eThoughts : July 1, 2008: Vulnerability, Part I

Okay, I could write about a lot of contemporary things like the credit crunch, the collapsing housing market, gasoline prices, global warming, the presidential election, etc. (note to the sarcastic ones out there: I didn’t say I could write about them well, I just said write). But a lot of people, and competent ones at that, are writing about those timely subjects. I tend to write about compass headings, as in what in human nature, created directly by us and/or inherited from eons of interactions, allows such conditions in the first place?

Certainly I think one thing we can improve upon is our handling of vulnerability. It is a sacred undertaking and speaks loudly about our understanding true humanity. Going green is a hot political and global necessity, but getting right with each other is an even hotter one.

Let’s start with an article I read recently. What about the vulnerabilities of overweight people and airline tickets? Should the overweight purchase two seats or is that dehumanization? What about the vulnerabilities of people being crowded out of their airline seat? This kind of example can turn into a can of worms for sure. Hey, if one is a really large person, do they fit in an airline lavatory? And if not, what to do now? Can two very small people who only take up the equivalent of one airline seat be allowed to purchase one ticket (the seats could be outfitted with two seatbelts for each such designated seat)? Where should really tall people be seated in airplanes? If a woman has really huge breasts, should the airlines provide a different drop-down tray? And this is not just about airline seats, but any timeshare seat, like theaters, classrooms, etc.

What about gender vulnerability? In psychology, one viewpoint in the gender dance is that men rule women through submission and women rule men through humiliation. Who exactly has the high ground? In such a dance one can suddenly find themselves, without the slightest idea of having changed positions at all, looking up instead of down. Maybe one concept about intimacy, passion, and commitment involves handling vulnerabilities without controlling others to improve personal positions. That’s certainly what good sexual relations are about. If one exposes themselves in an intimate situation, they may be an idiot, but that does not allow one to bite another’s jugular.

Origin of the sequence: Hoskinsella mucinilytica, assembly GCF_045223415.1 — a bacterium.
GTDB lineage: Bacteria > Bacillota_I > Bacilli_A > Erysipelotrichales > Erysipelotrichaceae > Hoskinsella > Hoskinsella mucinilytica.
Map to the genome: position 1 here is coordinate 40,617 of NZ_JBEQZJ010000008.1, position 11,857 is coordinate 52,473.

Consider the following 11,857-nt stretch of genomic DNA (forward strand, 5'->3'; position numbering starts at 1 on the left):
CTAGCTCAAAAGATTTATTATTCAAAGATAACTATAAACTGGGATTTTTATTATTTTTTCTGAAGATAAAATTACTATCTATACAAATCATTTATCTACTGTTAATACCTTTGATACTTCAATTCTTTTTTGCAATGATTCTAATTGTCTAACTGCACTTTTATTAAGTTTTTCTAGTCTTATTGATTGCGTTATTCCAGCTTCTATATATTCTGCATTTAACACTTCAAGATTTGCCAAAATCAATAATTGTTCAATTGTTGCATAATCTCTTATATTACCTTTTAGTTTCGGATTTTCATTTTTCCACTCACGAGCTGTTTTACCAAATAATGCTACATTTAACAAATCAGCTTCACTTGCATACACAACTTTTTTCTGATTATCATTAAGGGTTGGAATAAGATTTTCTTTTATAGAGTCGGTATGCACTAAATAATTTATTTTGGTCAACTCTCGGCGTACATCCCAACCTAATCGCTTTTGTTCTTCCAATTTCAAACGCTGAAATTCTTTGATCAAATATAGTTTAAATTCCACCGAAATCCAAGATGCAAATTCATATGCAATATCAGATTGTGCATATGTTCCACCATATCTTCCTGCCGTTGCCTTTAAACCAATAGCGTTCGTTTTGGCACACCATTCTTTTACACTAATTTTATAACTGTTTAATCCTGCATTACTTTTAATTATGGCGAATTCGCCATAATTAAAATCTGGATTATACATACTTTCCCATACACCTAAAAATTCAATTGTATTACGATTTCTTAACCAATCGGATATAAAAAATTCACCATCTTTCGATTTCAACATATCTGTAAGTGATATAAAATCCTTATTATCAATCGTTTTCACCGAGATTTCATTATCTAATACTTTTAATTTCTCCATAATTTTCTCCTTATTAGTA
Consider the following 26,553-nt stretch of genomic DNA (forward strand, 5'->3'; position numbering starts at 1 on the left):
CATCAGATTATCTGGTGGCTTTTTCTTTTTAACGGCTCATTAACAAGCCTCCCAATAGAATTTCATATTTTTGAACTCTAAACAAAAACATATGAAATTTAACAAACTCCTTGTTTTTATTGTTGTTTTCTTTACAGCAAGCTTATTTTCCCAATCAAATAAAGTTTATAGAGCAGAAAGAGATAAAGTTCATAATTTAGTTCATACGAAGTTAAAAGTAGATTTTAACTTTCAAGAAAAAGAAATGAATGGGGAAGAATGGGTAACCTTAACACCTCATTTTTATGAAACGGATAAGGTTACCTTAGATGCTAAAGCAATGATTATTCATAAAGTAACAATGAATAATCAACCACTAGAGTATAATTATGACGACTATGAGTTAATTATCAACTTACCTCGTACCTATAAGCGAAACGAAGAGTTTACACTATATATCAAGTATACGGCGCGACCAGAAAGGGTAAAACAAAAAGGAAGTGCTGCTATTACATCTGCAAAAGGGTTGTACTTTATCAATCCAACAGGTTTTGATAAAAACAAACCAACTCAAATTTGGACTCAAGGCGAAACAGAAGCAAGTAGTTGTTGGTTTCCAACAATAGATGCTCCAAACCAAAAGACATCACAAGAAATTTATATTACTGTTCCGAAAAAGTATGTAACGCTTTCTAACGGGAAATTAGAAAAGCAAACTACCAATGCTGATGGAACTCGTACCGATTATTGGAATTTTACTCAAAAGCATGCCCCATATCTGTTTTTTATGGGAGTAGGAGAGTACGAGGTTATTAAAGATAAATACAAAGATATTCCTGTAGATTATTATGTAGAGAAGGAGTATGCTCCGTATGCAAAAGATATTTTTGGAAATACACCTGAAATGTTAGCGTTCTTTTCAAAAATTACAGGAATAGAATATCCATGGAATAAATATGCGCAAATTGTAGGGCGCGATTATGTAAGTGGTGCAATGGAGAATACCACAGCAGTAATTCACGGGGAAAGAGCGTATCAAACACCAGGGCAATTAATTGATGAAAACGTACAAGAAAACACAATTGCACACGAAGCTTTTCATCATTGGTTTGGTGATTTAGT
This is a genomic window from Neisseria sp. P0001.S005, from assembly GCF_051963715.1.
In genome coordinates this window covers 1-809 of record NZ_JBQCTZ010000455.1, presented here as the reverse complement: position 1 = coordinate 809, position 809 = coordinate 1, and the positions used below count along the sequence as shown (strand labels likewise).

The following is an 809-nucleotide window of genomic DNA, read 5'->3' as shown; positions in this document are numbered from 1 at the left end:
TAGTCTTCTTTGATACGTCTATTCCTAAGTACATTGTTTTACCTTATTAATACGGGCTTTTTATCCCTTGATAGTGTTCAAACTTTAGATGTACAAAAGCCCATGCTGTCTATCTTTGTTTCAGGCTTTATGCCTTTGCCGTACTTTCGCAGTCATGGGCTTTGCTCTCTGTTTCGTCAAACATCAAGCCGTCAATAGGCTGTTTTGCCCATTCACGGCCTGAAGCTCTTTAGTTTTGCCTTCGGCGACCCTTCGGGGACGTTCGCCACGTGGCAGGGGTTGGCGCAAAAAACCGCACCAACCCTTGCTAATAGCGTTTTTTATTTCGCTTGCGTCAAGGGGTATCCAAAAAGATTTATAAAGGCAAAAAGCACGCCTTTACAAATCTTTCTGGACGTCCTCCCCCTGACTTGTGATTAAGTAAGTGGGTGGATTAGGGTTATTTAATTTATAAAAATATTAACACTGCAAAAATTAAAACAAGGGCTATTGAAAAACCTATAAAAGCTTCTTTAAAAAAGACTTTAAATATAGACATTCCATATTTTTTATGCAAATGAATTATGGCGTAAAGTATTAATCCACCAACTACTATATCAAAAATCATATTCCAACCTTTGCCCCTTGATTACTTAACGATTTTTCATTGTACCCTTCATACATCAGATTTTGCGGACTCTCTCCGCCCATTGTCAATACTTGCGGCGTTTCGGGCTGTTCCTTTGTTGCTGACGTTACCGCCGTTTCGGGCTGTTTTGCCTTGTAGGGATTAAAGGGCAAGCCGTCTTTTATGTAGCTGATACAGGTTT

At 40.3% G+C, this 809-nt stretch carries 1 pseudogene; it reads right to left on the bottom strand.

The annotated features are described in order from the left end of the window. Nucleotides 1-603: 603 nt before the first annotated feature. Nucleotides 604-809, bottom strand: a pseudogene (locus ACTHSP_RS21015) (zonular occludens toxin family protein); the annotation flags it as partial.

And another thing, why use one’s own vulnerabilities to control others? We have them, if someone else is not being sensitive with them, maybe we shouldn’t whine or create chaos as a default behavior. How about we have some dignity along with the foolishness and communicate properly, without practicing just another form of dehumanization by belittling others for stepping on our sensitivities. An eye for eye indeed!

Why do so many of our work places suck the life out of us? Work is good for our beings. And a certain amount of conflict works as well. But what is with all the backstabbing? People need people to pick on, or to do the picking on? I know this doesn’t apply to every job, but I think that if one cannot have their humanity as a default in even the most basic of jobs, the culture itself isn’t all that advanced, whatever the so-called standard of living is. While we all need a position from which to work and relate, the position itself is not the be-all and end-all, it’s the way we deal with people. Hello! Issues are a way to deal with people, not a way to trump them. Good grief. Okay, it’s true that sometimes the really idiotic people who only know how to rule through the manipulation of others and issues, may have to be tricked. I don’t like it, but I know it’s a reality. But I suspect it doesn’t have to be a gun that is oft used—and I know we do not have to venerate the gun just because it is sometimes useful.

Why is buying a house or a car a dangerous undertaking? Let the buyer beware is the byline? One can read that as let the vulnerable wise up, and until they do, rape ‘em for all that can be gotten. So we wind up with bursting economic bubbles because one must make hay while the sun is shining—or whatever the saying is? If the idea is to buy low and sell high, who wins exactly? It may be an economy of movement for the lion to chase the weakest antelope, and it may be about culling out the weakest link in the herd, but does Darwinianism run the show at every corner? What does it say about a culture that it allows the weakest and/or uninformed members to be offered up as a sacrifice for someone else’s sole “benefit” or “position”?

Look folks, anyone who has true wisdom, contributes. And wisdom is not about position or personal benefit, it is about the ability to accurately see and describe what is and what can be, for the benefit and position of all. In that kind of world, the weakest are not culled, but strengthened. And a people that respect and honor vulnerability, without either getting trapped by it or using it as a trap, is the first place to begin. After all, it seems to me that when the least of us are strengthen, the best of us thrives.

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